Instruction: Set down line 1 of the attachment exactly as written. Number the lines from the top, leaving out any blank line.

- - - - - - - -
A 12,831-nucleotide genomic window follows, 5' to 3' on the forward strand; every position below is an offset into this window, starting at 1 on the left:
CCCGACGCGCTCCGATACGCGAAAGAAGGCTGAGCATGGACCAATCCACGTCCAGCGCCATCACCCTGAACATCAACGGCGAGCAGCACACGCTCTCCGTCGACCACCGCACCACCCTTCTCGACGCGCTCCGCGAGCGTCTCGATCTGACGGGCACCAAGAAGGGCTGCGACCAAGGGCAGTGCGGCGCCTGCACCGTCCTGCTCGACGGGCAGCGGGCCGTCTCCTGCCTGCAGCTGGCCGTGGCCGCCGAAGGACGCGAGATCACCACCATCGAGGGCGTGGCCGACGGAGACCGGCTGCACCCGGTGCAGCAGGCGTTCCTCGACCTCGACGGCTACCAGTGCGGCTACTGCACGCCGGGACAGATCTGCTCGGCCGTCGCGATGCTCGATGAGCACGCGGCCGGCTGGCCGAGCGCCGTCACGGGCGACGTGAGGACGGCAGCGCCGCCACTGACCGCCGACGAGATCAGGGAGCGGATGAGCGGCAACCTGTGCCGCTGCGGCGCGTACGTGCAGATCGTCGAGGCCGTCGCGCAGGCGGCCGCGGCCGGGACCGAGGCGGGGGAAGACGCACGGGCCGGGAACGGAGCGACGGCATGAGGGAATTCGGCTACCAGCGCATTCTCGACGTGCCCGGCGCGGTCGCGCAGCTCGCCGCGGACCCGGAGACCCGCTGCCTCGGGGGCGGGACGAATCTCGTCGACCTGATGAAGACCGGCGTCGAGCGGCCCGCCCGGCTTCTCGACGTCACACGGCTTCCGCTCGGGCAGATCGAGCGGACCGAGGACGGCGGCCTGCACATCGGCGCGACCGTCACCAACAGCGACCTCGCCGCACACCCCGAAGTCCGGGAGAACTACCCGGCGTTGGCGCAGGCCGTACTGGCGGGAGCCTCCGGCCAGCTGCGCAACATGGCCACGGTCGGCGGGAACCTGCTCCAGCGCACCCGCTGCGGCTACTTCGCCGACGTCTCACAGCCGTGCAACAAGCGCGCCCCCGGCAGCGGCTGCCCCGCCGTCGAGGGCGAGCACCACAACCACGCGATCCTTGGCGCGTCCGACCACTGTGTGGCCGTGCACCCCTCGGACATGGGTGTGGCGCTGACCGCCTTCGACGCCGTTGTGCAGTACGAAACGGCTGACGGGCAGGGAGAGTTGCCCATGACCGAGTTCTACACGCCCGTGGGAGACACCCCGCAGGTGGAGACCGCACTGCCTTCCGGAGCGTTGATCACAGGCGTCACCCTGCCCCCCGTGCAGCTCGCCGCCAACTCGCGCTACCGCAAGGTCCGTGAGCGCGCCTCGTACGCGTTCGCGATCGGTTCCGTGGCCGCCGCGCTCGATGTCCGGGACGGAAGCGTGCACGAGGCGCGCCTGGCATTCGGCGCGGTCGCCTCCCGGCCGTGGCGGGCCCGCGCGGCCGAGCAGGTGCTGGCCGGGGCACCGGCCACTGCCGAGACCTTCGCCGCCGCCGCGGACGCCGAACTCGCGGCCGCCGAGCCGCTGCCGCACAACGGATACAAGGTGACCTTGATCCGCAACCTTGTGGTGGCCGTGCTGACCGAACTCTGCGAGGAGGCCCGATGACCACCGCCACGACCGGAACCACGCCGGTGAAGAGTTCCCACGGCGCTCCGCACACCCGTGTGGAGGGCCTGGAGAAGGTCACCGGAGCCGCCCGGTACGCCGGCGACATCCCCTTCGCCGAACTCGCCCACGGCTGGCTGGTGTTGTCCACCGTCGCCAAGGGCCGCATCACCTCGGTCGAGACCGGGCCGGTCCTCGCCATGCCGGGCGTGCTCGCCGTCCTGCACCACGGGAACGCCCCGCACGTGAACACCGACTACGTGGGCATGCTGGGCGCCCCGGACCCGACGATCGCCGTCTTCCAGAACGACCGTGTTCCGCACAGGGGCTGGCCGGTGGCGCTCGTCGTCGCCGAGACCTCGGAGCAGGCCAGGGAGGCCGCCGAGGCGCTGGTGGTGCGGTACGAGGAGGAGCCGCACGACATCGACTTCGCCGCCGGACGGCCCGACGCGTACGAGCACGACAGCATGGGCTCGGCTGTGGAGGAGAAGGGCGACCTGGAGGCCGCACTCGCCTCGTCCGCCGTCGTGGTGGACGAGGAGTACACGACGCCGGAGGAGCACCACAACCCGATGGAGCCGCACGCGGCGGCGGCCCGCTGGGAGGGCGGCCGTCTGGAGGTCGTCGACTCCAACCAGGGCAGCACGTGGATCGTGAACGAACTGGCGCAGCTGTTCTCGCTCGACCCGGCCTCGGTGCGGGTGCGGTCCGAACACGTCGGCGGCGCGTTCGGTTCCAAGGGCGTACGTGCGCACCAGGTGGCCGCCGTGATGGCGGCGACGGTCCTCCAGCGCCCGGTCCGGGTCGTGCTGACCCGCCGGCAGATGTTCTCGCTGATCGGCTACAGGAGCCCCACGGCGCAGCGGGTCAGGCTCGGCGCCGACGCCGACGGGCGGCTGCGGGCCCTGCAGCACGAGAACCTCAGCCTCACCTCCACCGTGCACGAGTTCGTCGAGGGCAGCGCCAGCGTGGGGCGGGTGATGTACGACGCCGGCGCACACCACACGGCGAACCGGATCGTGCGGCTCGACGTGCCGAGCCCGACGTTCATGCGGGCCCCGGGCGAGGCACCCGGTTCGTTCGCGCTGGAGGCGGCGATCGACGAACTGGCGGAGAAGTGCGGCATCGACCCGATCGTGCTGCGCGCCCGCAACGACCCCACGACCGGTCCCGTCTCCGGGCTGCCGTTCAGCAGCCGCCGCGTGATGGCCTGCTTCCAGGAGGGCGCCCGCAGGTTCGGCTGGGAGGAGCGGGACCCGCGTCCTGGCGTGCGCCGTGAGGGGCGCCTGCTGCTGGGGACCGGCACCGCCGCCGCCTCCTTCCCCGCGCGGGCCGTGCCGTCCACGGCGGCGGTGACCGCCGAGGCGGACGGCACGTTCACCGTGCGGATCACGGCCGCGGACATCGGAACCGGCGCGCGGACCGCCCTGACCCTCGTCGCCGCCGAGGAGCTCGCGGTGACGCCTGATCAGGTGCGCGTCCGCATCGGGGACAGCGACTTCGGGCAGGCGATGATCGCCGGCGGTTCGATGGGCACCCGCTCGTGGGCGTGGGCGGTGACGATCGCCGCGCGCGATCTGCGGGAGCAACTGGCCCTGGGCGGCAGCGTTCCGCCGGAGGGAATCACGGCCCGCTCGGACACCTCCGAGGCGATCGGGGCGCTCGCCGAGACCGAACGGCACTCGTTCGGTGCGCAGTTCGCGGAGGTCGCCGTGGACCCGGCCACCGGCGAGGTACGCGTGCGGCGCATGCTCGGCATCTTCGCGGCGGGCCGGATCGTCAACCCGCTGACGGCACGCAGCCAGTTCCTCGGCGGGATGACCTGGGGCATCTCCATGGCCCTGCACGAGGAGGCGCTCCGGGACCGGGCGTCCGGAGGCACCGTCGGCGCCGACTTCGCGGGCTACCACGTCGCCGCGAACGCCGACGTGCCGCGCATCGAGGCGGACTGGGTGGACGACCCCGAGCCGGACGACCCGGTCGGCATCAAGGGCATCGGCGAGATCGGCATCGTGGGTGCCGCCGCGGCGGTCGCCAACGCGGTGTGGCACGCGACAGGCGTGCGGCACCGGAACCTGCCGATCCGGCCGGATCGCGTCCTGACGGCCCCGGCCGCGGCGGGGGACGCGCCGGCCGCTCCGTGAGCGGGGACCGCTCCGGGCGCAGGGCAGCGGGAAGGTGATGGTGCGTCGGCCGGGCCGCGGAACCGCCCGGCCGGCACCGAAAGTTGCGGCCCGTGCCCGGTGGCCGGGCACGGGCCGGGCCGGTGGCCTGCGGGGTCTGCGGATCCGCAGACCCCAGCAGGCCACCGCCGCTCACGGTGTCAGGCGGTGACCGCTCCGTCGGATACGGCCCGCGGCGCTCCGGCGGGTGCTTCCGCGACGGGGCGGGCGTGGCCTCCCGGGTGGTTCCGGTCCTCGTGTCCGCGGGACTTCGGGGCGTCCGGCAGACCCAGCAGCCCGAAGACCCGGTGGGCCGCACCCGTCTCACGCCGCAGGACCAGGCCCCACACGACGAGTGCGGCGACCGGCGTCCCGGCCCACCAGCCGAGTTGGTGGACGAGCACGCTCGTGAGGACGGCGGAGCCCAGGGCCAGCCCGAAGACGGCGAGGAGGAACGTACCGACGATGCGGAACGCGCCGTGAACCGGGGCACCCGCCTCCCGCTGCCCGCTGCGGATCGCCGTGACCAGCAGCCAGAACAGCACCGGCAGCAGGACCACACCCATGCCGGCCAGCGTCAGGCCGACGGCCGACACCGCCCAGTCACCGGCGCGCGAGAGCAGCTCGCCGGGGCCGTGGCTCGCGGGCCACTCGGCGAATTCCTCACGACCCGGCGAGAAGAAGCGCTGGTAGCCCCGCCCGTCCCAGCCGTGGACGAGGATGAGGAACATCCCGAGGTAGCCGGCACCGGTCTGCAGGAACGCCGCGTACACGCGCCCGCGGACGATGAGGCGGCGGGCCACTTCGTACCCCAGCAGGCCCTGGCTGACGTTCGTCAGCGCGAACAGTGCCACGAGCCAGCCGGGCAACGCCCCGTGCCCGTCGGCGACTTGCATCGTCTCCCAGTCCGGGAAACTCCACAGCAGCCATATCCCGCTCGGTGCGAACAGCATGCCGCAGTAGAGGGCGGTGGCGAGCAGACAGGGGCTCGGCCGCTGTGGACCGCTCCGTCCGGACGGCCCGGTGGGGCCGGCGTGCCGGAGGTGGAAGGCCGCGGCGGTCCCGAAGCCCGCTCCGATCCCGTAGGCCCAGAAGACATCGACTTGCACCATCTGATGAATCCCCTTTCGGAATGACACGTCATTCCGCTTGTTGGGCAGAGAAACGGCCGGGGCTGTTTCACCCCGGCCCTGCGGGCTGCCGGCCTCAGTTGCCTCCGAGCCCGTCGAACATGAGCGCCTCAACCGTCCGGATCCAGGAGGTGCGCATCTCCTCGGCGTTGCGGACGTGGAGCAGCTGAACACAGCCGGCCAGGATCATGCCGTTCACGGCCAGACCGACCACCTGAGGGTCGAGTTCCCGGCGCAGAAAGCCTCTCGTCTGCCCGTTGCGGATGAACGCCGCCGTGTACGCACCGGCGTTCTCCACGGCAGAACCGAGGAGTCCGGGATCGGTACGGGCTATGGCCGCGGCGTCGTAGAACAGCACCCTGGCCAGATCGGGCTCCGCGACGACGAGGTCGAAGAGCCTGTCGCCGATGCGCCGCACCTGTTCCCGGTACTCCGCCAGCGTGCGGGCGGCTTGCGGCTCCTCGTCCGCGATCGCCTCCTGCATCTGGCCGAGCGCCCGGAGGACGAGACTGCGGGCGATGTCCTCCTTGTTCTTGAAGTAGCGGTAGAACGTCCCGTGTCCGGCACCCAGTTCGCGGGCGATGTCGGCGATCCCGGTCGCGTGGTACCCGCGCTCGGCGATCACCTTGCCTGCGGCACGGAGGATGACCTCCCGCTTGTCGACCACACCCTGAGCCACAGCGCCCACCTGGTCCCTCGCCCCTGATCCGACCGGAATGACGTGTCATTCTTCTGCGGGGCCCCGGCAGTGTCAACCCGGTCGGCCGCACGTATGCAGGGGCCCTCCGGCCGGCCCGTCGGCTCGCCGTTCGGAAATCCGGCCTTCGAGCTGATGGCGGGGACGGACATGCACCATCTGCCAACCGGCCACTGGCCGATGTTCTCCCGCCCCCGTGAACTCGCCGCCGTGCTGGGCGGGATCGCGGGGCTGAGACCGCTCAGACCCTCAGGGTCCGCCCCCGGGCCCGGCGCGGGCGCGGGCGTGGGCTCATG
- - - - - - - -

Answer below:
A 12,831-nucleotide genomic window follows, 5' to 3' on the forward strand; every position below is an offset into this window, starting at 1 on the left: